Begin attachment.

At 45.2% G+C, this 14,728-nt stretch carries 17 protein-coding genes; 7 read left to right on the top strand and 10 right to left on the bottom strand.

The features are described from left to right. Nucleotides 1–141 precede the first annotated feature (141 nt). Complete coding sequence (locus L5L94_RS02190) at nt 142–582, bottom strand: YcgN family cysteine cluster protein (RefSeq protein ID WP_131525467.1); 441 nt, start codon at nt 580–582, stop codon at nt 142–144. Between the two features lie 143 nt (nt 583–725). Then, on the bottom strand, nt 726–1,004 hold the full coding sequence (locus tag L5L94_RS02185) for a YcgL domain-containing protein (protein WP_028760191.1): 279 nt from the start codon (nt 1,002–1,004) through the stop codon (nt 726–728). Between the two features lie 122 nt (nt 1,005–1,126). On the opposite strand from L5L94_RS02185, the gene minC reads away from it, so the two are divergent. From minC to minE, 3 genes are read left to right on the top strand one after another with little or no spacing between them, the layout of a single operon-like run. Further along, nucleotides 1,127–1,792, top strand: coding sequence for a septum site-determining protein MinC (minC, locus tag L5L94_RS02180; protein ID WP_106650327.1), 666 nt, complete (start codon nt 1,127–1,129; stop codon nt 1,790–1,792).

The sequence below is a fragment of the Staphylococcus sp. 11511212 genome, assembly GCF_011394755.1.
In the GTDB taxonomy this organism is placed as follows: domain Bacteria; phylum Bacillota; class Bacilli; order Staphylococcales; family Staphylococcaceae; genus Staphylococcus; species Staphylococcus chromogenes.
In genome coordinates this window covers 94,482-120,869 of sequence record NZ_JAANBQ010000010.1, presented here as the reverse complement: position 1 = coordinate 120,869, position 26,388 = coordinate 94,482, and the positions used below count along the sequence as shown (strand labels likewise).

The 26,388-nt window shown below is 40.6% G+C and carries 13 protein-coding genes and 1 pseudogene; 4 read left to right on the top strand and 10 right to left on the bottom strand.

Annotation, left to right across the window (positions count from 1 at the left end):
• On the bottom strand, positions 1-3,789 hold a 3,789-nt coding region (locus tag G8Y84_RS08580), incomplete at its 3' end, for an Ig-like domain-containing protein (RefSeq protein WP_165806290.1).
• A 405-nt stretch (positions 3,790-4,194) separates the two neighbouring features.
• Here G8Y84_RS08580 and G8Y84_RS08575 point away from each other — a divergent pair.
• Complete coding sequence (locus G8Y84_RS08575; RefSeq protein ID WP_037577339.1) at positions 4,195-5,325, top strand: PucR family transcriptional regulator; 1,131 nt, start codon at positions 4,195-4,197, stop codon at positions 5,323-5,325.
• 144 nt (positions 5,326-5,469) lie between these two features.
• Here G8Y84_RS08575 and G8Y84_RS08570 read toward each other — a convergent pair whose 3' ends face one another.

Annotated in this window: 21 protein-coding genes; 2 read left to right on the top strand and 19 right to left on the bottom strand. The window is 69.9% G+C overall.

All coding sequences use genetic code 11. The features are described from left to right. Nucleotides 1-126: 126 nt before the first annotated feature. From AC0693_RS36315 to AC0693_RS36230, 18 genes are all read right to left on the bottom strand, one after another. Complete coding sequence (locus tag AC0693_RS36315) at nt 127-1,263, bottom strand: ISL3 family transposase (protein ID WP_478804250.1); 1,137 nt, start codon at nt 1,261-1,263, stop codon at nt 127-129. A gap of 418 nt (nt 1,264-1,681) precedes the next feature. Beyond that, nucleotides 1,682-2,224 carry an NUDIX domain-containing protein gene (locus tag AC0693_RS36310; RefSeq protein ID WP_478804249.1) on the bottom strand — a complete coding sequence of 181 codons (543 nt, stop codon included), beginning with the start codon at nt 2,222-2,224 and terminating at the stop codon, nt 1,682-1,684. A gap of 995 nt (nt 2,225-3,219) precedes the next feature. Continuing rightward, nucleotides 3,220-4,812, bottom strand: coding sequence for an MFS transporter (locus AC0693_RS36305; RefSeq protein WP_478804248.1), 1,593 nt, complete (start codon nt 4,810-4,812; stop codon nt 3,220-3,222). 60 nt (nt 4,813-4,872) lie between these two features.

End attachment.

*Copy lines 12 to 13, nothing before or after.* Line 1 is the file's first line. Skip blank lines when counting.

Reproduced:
• 144 nt (positions 5,326-5,469) lie between these two features.
• Here G8Y84_RS08575 and G8Y84_RS08570 read toward each other — a convergent pair whose 3' ends face one another.